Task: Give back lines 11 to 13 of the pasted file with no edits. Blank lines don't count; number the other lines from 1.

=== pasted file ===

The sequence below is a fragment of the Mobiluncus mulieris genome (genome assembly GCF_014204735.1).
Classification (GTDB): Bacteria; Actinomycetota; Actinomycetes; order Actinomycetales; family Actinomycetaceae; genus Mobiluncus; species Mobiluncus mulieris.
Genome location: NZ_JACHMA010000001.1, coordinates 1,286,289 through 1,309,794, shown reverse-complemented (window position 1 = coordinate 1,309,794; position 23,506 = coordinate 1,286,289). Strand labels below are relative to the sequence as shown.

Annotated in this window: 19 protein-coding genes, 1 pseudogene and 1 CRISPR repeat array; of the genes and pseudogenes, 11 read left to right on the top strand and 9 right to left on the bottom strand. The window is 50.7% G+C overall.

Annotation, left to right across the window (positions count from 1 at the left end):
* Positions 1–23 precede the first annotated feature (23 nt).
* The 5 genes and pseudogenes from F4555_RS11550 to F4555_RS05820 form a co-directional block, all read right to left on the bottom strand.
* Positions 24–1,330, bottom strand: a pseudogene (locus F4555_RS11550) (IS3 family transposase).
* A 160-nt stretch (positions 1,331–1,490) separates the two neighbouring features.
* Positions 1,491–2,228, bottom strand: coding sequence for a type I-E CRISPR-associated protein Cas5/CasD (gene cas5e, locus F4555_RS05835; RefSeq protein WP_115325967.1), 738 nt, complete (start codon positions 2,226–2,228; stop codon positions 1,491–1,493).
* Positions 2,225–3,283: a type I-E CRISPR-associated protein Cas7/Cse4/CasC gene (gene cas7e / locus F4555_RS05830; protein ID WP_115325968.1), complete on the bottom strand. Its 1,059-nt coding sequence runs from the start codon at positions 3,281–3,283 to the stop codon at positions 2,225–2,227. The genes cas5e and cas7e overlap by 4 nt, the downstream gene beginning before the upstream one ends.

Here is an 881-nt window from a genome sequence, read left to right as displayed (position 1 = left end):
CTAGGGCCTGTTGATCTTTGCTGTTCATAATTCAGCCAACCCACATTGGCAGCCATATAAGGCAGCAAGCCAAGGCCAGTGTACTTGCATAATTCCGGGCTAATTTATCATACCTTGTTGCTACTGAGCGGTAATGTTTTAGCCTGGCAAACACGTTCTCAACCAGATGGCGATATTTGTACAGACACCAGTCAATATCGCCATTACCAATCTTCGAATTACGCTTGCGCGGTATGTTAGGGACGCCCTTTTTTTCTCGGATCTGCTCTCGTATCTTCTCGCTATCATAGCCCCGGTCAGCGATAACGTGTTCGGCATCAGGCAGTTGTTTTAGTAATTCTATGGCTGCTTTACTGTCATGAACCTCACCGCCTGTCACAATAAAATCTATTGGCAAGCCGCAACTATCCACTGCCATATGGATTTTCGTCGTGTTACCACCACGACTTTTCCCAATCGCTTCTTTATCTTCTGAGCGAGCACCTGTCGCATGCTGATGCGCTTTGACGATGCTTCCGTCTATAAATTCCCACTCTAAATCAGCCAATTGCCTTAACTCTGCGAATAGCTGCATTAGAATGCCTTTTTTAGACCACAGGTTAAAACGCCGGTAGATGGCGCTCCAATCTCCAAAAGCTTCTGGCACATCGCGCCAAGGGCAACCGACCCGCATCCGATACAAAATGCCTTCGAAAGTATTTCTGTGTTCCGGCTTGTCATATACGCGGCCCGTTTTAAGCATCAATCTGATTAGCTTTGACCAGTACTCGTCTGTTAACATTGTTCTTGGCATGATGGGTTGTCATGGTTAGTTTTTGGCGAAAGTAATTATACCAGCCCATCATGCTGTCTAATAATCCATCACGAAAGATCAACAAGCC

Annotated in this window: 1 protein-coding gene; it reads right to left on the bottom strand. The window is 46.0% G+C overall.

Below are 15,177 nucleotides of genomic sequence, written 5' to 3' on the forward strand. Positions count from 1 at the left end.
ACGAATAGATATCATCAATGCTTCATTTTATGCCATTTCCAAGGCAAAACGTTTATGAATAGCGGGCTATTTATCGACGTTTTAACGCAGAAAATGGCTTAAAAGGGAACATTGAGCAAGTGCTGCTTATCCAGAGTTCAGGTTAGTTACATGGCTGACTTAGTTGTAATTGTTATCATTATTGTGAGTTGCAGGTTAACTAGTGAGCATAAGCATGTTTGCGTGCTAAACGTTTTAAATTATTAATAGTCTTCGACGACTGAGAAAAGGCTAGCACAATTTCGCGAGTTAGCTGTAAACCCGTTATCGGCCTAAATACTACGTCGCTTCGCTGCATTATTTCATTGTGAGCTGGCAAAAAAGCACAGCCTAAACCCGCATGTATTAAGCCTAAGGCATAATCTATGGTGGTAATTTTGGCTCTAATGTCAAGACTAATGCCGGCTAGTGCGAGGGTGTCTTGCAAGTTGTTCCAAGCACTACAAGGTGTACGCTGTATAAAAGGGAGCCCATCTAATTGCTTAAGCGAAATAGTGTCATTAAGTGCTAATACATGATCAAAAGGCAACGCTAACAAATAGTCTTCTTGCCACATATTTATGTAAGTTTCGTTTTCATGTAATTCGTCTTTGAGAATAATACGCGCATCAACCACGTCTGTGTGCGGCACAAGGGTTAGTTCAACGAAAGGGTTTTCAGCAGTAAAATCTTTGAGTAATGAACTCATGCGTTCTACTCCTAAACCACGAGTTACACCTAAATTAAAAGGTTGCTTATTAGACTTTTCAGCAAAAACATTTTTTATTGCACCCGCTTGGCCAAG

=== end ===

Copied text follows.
* Positions 2,225–3,283: a type I-E CRISPR-associated protein Cas7/Cse4/CasC gene (gene cas7e / locus F4555_RS05830; protein ID WP_115325968.1), complete on the bottom strand. Its 1,059-nt coding sequence runs from the start codon at positions 3,281–3,283 to the stop codon at positions 2,225–2,227. The genes cas5e and cas7e overlap by 4 nt, the downstream gene beginning before the upstream one ends.

Here is an 881-nt window from a genome sequence, read left to right as displayed (position 1 = left end):
CTAGGGCCTGTTGATCTTTGCTGTTCATAATTCAGCCAACCCACATTGGCAGCCATATAAGGCAGCAAGCCAAGGCCAGTGTACTTGCATAATTCCGGGCTAATTTATCATACCTTGTTGCTACTGAGCGGTAATGTTTTAGCCTGGCAAACACGTTCTCAACCAGATGGCGATATTTGTACAGACACCAGTCAATATCGCCATTACCAATCTTCGAATTACGCTTGCGCGGTATGTTAGGGACGCCCTTTTTTTCTCGGATCTGCTCTCGTATCTTCTCGCTATCATAGCCCCGGTCAGCGATAACGTGTTCGGCATCAGGCAGTTGTTTTAGTAATTCTATGGCTGCTTTACTGTCATGAACCTCACCGCCTGTCACAATAAAATCTATTGGCAAGCCGCAACTATCCACTGCCATATGGATTTTCGTCGTGTTACCACCACGACTTTTCCCAATCGCTTCTTTATCTTCTGAGCGAGCACCTGTCGCATGCTGATGCGCTTTGACGATGCTTCCGTCTATAAATTCCCACTCTAAATCAGCCAATTGCCTTAACTCTGCGAATAGCTGCATTAGAATGCCTTTTTTAGACCACAGGTTAAAACGCCGGTAGATGGCGCTCCAATCTCCAAAAGCTTCTGGCACATCGCGCCAAGGGCAACCGACCCGCATCCGATACAAAATGCCTTCGAAAGTATTTCTGTGTTCCGGCTTGTCATATACGCGGCCCGTTTTAAGCATCAATCTGATTAGCTTTGACCAGTACTCGTCTGTTAACATTGTTCTTGGCATGATGGGTTGTCATGGTTAGTTTTTGGCGAAAGTAATTATACCAGCCCATCATGCTGTCTAATAATCCATCACGAAAGATCAACAAGCC